Column: Lavish college living may have consequences

I wrote a column published in today’s paper about the dramatic change in college students’ standards of living in recent years. Here’s an excerpt:

I’m not that old, but I’m old enough to remember when going to college meant roughing it.

When I moved into Mathews Hall at South Dakota State University in the fall of 1997, my room was sparsely furnished. In fact, it wasn’t all that different from a prison cell.

As I recall, the room was tiny, with cold, tile floors and concrete-block walls. It had no air-conditioning and was outfitted with only the basics for its two occupants: two beds, two sets of drawers, two desks and a phone hookup. Our one luxury was cable TV, which I think we splurged for out of our own pockets. There was one laundry facility and one kitchen for the entire building. Both were in the basement.

Just 13 years later, things have changed dramatically. Going to SDSU these days appears to me like attending a four- (or five- or six-) year-long business convention at a luxury resort.

Click here for the rest, and please share your thoughts.

8 thoughts on “Column: Lavish college living may have consequences

  1. And SDSU is not unique. Just one of the many factors of attracting students in a competitive environment that drives the cost of education beyond inflation. I remember going to a state-supported school in the early 70′s and was outraged by $18/credit hour!

  2. Awesome column. As a “brownie” (residing in Brown Hall) for two years, I remember the four-floor walk up, the open showers and the long treks to Larson Commons or the Union to grab a bite to eat. I also remember the “community” we created when half of the SDSU Pride got sick in Wisconsin, and half of the bathroom stalls were set aside for that purpose. But, again that was a time before cell phones (I had a car bag phone) and wifi. I guess Seth this is one of the “war” stories we can tell our kids.

    Go Jacks!!!

  3. Back in the day when I went to DWU (I won’t say how long ago) I could carry all I needed in a car with room to spare – clothes, a couple pair of shoes, a desk lamp, a radio, and paper, pencils, etc. And I had a $200 scholarship which was a good amount back then. Now it wouldn’t cover a book!! Yes, there was the laundry and kitchen in the basement, and one TV in the basement on which we watched coverage of Kennedy’s assasination (guess I just blew my age thing). When my kids went to school at SDSU and USD, it took a horse trailer to move them in and out!! My nephew’s roommate as a freshman this year is coming with hsi own flatscreen TV! Where are some of these kids going to go to move up later when they have so much now? My generation had nowhere to go but up!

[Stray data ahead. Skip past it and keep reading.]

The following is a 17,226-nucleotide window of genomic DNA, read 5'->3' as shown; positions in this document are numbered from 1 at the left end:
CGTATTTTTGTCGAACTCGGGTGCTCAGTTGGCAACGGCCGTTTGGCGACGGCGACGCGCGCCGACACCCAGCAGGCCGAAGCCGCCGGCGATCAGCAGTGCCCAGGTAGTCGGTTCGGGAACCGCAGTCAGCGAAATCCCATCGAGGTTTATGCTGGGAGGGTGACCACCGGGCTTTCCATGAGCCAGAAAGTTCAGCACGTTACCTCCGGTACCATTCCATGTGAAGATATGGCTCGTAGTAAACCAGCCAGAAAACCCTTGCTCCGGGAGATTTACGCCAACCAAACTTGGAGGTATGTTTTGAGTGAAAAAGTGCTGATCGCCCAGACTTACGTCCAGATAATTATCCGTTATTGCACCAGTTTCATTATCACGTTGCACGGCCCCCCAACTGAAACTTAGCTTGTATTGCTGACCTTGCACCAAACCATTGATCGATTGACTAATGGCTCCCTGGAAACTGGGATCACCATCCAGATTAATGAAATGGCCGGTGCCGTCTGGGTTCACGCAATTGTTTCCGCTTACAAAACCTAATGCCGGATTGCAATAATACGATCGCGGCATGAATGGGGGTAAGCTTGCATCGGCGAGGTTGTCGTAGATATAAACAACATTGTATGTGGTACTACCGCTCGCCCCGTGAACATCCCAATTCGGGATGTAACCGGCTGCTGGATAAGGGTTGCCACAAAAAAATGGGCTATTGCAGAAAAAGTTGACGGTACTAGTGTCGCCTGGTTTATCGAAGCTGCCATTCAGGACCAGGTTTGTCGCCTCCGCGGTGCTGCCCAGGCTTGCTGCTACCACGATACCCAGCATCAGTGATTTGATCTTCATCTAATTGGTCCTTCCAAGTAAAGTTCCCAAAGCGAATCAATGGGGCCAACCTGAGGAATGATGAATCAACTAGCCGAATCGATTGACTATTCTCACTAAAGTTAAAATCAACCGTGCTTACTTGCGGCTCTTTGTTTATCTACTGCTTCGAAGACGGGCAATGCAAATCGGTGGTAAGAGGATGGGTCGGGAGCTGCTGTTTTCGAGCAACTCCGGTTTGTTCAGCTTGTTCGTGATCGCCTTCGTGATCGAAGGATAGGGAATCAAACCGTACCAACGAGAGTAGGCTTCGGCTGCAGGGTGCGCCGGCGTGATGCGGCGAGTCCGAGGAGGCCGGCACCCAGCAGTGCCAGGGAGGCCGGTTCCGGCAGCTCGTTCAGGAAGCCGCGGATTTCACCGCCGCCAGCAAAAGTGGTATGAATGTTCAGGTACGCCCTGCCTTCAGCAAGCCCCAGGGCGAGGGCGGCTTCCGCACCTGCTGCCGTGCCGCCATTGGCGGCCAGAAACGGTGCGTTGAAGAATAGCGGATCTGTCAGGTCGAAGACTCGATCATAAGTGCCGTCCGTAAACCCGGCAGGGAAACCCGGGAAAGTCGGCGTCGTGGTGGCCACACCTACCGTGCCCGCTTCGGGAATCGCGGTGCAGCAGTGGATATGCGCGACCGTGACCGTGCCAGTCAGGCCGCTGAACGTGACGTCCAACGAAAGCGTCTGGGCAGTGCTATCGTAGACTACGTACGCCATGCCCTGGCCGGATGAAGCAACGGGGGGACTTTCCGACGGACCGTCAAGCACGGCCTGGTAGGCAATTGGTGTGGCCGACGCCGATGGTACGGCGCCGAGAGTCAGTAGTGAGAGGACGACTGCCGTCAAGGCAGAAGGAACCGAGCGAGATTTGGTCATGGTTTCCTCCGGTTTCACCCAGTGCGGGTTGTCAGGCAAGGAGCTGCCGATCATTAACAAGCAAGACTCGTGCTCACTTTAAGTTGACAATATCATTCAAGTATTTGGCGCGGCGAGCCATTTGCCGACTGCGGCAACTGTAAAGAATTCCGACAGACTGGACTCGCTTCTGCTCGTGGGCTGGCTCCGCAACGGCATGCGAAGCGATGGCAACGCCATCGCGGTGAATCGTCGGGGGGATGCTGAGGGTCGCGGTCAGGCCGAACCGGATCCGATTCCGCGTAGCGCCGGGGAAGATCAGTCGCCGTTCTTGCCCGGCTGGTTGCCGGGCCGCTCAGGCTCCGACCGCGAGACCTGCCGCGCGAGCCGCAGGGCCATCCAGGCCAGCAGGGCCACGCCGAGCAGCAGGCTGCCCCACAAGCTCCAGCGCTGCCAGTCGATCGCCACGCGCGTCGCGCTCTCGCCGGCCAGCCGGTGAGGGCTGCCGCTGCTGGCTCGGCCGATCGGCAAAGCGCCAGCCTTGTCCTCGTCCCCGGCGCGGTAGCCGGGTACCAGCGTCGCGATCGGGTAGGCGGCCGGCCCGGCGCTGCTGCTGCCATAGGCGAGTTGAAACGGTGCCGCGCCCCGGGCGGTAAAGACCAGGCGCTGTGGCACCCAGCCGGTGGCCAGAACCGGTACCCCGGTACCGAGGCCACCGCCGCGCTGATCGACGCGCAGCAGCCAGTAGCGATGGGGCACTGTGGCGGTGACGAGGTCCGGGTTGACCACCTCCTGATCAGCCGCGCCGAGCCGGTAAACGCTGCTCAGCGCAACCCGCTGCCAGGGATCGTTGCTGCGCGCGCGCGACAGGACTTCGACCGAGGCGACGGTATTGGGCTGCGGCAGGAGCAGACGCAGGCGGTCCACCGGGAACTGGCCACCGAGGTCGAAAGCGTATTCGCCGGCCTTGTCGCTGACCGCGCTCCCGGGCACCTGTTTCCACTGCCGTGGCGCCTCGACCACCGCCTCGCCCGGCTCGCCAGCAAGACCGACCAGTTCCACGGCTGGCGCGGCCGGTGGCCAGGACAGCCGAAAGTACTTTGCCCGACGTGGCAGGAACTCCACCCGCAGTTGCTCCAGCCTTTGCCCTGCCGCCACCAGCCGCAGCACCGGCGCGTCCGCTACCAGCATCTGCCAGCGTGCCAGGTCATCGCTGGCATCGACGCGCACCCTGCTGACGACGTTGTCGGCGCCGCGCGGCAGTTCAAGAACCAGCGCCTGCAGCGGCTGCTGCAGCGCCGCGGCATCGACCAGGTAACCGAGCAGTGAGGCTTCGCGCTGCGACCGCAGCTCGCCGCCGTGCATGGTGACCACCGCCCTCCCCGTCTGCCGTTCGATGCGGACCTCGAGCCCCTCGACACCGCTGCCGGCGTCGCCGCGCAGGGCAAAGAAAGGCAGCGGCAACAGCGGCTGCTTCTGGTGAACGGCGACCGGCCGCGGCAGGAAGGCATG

4. Two and a half years in Hansen, 1.5 in Wecota Annex — who needs amenities? And elevators will only make it easier to get sheep to 4th floor Hansen. :-)

    Seriously, I thought having my own room away from my parents was all the amenity I needed… though we all could have done without Charlie cooking his “aromatic” ranch chili in his dorm room. Strong stuff!

  5. way back in the 60s the biggest check i ever wrote was for my first semester in college…584 dollars…tuition and room and board…books were another 25 or so…
    far cry from today….and no fridge, lofts, tv or other amenities. just a “stereo” record player….and a clock radio.
    ah. the good old days.

  6. And you look so young, Seth. I can talk of signing out of dorms, curfew, signing in with an assistant on hand in the event one consumed that dreaded alcohol, no apartments off campus. Oh, no kitchenette’s, bathroom down the hall, no boys/girls allowed beyond the visiters area. The only appliance was the radio, or record player. TV in your rooms………don’t you know you were/are going there to study? Actually, in the stone age, we did not have TV’s in many homes.
    Oh, those were the days!

  7. Well, I last stepped foot in Brown Hall about five years ago, and don’t worry Sarah – it hadn’t changed much! I don’t think it changed at all, in fact. I toured SDSU with my Dad (class of ’81) in 2002 and he told me that the dorms hadn’t changed much since he left.

    I must take issue with Seth’s use of my most hated education-related phrase: the real world. I hated it used in graduation speeches. I thought, “I’ve been living in the real world, where have you been?”

    The truth is, some people’s version of the real world is another’s paradise. That could have not been more evident during my first year of college. I was in the extreme minority – paying my own way without ANY outside help at all. Not only did most of my fellow students have a relative footing the bill, but they had flat screens, x-boxes, health insurance through their folks, car paid and insured through their parents, and a monthly stipend.

    The “lavish lifestyle” they lead is unlikely to end with graduation. They’ll probably be free of student loans, or debt from cars or health-related problems, so they feel less pressure to accept whatever job comes their way. Maybe the parents will even help them into their first home. People who are treated that way in college are probably going to be “subsidized” their whole lives.

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